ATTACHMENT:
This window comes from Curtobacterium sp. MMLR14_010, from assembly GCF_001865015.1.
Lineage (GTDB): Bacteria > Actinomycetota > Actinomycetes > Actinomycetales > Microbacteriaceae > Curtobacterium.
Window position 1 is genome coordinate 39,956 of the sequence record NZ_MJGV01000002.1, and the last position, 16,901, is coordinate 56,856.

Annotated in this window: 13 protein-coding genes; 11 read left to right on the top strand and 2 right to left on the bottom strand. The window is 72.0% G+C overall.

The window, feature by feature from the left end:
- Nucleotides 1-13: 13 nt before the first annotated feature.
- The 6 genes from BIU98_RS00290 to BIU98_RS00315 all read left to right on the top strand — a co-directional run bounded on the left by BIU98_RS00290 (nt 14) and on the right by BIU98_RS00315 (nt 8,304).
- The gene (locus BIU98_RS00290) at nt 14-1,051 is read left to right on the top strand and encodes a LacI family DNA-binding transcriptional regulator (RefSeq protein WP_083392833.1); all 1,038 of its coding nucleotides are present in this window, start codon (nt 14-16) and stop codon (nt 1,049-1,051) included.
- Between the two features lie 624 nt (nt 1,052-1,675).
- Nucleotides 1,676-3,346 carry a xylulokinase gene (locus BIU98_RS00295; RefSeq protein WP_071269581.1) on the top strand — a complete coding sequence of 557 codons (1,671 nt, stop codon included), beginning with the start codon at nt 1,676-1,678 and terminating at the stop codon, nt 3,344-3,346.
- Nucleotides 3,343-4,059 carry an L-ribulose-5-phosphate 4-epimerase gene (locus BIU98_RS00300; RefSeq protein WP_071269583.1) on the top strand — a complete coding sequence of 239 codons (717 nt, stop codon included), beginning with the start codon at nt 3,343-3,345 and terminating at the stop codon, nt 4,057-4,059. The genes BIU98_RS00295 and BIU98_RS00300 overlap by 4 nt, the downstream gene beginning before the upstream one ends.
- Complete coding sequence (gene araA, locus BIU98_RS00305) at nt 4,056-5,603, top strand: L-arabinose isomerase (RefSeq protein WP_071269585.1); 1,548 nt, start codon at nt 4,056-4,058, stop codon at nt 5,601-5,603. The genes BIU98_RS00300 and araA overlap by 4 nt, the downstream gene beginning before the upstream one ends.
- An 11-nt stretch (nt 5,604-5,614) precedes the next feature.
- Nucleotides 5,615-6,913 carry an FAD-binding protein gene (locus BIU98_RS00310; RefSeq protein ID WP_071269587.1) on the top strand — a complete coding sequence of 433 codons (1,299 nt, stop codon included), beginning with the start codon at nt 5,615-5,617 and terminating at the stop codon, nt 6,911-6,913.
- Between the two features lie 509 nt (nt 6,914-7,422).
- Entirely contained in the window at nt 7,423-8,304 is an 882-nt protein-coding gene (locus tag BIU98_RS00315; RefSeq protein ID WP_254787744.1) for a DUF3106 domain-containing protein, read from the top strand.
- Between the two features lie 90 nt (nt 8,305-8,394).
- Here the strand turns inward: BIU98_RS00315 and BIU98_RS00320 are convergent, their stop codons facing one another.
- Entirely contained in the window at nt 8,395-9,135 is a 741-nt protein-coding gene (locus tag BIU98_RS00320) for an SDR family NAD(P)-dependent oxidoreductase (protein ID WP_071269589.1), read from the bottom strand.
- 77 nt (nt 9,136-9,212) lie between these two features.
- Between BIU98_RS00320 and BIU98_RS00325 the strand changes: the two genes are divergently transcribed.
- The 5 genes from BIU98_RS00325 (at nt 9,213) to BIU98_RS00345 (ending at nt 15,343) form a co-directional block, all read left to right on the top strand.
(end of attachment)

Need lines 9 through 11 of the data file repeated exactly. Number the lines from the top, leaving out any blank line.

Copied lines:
- Between the two features lie 624 nt (nt 1,052-1,675).
- Nucleotides 1,676-3,346 carry a xylulokinase gene (locus BIU98_RS00295; RefSeq protein WP_071269581.1) on the top strand — a complete coding sequence of 557 codons (1,671 nt, stop codon included), beginning with the start codon at nt 1,676-1,678 and terminating at the stop codon, nt 3,344-3,346.
- Nucleotides 3,343-4,059 carry an L-ribulose-5-phosphate 4-epimerase gene (locus BIU98_RS00300; RefSeq protein WP_071269583.1) on the top strand — a complete coding sequence of 239 codons (717 nt, stop codon included), beginning with the start codon at nt 3,343-3,345 and terminating at the stop codon, nt 4,057-4,059. The genes BIU98_RS00295 and BIU98_RS00300 overlap by 4 nt, the downstream gene beginning before the upstream one ends.